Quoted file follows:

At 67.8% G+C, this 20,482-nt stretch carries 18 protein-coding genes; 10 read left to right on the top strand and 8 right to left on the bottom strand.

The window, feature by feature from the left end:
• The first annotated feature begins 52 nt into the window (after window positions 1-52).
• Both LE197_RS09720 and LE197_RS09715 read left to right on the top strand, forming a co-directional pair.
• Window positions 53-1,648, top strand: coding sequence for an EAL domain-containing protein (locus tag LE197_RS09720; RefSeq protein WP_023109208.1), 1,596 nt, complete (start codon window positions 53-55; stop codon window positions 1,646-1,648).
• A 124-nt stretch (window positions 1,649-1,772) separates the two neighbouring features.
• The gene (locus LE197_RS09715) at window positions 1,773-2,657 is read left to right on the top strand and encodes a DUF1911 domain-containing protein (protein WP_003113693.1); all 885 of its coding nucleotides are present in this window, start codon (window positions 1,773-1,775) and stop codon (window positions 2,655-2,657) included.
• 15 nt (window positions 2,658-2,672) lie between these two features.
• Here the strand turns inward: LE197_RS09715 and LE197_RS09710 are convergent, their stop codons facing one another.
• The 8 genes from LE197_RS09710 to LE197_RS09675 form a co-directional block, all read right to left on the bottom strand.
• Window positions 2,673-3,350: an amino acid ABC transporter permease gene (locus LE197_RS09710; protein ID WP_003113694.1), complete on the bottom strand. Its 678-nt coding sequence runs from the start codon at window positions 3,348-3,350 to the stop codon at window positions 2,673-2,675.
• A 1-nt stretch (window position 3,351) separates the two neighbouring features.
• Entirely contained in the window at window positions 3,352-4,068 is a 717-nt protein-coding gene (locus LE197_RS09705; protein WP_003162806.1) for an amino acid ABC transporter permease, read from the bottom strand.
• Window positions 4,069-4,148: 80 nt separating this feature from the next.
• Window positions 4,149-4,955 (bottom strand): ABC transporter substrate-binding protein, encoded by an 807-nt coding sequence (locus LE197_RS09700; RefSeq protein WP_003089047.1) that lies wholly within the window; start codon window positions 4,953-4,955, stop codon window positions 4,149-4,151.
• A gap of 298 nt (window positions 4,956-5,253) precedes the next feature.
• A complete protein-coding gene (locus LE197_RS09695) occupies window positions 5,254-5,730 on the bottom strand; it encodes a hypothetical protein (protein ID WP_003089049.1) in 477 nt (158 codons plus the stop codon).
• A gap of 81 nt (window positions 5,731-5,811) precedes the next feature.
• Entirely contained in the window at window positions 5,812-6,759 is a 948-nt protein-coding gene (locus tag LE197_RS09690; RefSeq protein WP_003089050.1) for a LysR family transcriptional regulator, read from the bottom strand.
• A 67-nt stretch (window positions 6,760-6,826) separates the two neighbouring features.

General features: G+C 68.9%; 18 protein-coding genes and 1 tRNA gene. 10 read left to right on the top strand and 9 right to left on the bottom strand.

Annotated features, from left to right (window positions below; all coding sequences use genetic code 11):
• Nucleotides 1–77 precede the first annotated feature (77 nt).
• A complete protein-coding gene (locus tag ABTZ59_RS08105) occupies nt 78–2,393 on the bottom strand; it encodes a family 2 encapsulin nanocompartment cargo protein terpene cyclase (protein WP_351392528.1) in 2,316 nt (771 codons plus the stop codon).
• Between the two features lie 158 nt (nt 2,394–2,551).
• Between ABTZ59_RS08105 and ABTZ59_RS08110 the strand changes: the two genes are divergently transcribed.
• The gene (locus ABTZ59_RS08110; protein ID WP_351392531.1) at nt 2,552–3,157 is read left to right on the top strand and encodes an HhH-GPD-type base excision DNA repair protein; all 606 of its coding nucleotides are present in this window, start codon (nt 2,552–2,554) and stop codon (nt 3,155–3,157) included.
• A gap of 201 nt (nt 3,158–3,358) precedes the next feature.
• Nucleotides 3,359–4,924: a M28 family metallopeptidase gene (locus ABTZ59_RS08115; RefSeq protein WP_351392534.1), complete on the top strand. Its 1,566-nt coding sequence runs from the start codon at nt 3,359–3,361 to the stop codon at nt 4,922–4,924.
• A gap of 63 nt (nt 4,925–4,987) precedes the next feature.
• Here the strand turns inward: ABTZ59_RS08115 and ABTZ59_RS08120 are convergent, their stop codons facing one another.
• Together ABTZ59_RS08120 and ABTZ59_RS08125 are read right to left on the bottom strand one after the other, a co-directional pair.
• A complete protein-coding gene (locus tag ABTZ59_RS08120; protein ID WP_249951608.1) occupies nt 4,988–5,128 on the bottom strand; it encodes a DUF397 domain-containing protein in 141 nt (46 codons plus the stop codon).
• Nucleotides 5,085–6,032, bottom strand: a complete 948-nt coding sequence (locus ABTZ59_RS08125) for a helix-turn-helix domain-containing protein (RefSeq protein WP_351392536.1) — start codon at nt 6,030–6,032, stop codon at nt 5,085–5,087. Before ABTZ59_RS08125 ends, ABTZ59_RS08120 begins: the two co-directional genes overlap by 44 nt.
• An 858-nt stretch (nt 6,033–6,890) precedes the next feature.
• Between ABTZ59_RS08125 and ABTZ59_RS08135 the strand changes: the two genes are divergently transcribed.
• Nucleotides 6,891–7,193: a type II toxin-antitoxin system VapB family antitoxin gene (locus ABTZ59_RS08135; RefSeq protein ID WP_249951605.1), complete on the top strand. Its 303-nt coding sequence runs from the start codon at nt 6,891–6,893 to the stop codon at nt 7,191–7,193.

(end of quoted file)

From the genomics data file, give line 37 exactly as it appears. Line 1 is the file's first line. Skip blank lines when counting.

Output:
• Nucleotides 6,891–7,193: a type II toxin-antitoxin system VapB family antitoxin gene (locus ABTZ59_RS08135; RefSeq protein ID WP_249951605.1), complete on the top strand. Its 303-nt coding sequence runs from the start codon at nt 6,891–6,893 to the stop codon at nt 7,191–7,193.